Organizations Confront State Department over Silence Accorded Israeli Mistreatment of U.S. Citizens

A delegation of concerned organizations and citizens met with State Department officials on February 17 to request an explanation of why there has been an official silence on the part of the U.S. Government over the mistreatment of Americans in Israel.

During the meeting, they requested that the Department negotiate the release of American prisoners at the same time as Palestinians were being released by the Sharon government, as a significant gesture by Israel of its friendship with the American people.

Nazir Hussain and Norman Tanber, members of the Arab American Republican Club of Orange County, asked in a statement presented at the meeting for more effective protection of American prisoners in Israel as a way of “recapturing the moral high ground.” Nicholas Dibs, another member, called the discussion “a meeting for those who can’t speak for themselves,” and spoke at length on the need for greater transparency on the question of Palestinian-Americans caught up in the Israeli justice system.

Meeting with the group were Acting Deputy Assistant Secretary of State for Consular Affairs Catherine Barry, and David J. Green, representing Deputy Assistant Secretary for Near Eastern Affairs Elizabeth Dibble. The meeting had taken almost a year to arrange.

Jerri Bird, president of Partners for Peace, participated in the first meeting with the Department of State on this issue four years ago. She reviewed for the present officials the egregious use of torture she had discovered through considerable investment in time and effort.

Accompanying the delegation was Ambassador Edward Peck, former Chief of Mission to Baghdad, who spoke of “the intolerable, indefensible silence of the American government over the imprisonment of U.S. citizens,” and Dr. Riad Abdelkarim who, as head of an International Medical Corps fact-finding mission to the West Bank in 2002, explained how he was jailed for 15 days, with any charges or explanations being given for his detention. Nor was he given any effective assistance by the consular staff of the American embassy. No U.S. demands were made for his release. He said that for three years he had been unable to obtain a meeting with State Department officials.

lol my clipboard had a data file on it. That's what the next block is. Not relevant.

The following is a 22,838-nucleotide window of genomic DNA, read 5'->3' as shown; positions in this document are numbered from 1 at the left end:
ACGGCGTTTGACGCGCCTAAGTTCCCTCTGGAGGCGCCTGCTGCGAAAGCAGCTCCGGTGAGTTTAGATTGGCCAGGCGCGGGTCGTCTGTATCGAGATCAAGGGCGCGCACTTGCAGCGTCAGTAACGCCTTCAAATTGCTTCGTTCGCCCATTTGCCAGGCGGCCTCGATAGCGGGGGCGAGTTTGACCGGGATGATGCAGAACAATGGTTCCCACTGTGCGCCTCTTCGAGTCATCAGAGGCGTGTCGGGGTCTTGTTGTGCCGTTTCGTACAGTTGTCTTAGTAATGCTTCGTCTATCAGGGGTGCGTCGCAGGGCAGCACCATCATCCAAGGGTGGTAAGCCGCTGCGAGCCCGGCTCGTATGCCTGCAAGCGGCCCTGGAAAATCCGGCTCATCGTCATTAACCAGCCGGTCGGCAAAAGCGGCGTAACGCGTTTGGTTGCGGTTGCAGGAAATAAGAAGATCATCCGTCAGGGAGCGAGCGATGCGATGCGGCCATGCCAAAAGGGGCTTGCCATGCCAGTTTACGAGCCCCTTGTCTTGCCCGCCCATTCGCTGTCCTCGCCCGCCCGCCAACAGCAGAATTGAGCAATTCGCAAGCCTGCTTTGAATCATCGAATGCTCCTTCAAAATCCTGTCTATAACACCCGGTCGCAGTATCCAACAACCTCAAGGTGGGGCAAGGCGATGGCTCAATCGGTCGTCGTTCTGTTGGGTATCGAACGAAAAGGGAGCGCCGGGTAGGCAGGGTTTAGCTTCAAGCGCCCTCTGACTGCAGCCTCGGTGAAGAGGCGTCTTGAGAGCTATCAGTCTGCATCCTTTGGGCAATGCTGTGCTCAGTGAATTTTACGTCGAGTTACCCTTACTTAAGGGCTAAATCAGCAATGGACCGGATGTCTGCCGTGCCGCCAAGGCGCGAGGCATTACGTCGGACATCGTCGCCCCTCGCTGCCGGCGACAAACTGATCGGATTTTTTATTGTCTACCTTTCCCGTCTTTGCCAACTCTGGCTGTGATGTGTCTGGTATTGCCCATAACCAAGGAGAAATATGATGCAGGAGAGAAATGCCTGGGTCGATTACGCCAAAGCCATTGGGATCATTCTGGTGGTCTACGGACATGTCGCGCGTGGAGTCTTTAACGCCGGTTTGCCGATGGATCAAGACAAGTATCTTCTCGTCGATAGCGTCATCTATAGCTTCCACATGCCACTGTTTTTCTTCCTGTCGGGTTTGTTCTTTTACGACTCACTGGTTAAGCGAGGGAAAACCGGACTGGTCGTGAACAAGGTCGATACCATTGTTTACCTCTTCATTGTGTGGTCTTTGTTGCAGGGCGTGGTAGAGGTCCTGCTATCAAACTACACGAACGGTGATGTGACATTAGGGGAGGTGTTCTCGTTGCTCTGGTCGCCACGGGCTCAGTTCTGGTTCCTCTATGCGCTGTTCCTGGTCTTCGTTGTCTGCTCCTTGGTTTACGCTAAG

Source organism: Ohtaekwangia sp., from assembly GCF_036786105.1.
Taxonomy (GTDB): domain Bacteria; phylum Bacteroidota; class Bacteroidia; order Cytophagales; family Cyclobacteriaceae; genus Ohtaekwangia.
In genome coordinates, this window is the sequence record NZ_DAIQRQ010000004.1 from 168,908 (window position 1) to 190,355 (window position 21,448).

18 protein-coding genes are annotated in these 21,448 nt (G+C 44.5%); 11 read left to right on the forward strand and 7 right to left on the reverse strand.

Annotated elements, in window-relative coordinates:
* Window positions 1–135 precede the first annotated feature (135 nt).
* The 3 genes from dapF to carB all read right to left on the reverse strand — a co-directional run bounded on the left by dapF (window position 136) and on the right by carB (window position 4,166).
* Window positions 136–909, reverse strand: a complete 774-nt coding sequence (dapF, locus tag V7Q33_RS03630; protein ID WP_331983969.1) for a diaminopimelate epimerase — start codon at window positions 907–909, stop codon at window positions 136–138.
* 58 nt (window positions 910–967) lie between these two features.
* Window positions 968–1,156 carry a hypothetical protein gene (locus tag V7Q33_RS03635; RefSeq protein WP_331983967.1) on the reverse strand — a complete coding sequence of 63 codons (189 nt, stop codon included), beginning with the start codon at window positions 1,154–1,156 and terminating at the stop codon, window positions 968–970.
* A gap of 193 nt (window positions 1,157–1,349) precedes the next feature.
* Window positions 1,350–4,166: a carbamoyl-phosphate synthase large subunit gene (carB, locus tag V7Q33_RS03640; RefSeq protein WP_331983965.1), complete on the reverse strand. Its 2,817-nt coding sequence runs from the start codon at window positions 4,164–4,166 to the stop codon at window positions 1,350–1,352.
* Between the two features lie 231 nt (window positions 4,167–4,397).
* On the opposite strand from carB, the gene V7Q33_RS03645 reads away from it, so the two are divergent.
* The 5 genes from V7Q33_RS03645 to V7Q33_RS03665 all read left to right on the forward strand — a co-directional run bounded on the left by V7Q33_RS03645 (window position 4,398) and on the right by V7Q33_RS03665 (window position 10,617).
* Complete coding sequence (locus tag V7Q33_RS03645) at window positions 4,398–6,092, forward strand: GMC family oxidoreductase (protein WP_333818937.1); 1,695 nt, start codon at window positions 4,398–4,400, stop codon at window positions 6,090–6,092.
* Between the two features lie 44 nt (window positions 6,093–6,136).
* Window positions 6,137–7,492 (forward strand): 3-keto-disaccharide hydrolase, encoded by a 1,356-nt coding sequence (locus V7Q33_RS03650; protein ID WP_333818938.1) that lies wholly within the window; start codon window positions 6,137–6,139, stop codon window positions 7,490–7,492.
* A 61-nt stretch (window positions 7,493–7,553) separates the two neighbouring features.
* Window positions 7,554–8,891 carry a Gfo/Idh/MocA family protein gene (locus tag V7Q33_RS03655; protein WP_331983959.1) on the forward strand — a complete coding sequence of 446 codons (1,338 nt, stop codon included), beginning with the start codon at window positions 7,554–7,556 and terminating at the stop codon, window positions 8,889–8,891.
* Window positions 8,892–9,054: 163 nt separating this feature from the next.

The delegation submitted 10 actions for the Department of State to consider, including:

  • providing a list of Americans held in Israeli jails on a quarterly basis;
  • facilitating a delegation as soon as possible to visit all American prisoners held in Israeli jails;
  • working to attain agreement from both Israelis and Palestinians that non-violent international groups be allowed to operate, and to facilitate their efforts to promote the peace process on the non-governmental organization track;
  • urging Israel to stop forcing Palestinian-American residents of East Jerusalem to make a choice between holding an American passport and giving up their Jerusalem identity card, with all its benefits;
  • encouraging congressional efforts to negotiate a “code of interrogation” and promote its use by friendly nations, particularly in the Middle East

    Huwaida Arraf of the International Solidarity Movement and Michael Brown, executive director of Partners for Peace, drew attention to the failure of the government to publicly criticize Israel over the recent detention of U.S. citizen Pat O’Connor, an ISM volunteer working in the West Bank. Two years ago, another ISM volunteer, Rachel Corrie, was crushed to death by a US-exported Caterpillar bulldozer driven by an Israeli solider, and the US has never demanded an independent investigation into the incident.

    The State Department officials apologized to Dr. Abdelkarim for his treatment, and promised to look into the reasons why he, American citizens Dr. Laila al-Marayati of the Muslim Women’s League and chairwoman of KinderUSA, and Ms. Dalell Mohmed of KinderUSA, who also attended the meeting, were banned from returning to the West Bank. If able, they offered to assist with their return.

    The delegation included the Council for the National Interest, Partners for Peace, the Arab American Republican Club of Orange County (which organized the meeting), the International Solidarity Movement, KinderUSA, the Muslim Women’s League, the Muslim Public Affairs Committee, and American Muslims for Jerusalem. Also attending were several congressional aides.

    Related Links

  • State Department to be Questioned on Silence regarding American Detainees in Israel, Press Release, Council for the National Interest (16 February 2005)

    The Council for the National Interest is a non-profit, non-partisan grassroots organization advocating a new direction for U.S. Middle East policy. As CNI Founding Chairman Paul Findley notes, CNI is “motivated by the national interest of our country in Middle East policy… CNI provides a way for all citizens, regardless of religious affiliation or national origin, to speak out in an effective way. Those who participate can help advance the national interest in the Middle East and at the same time help repair the damage being done to our political institutions by the over-zealous tactics of Israel’s lobby.”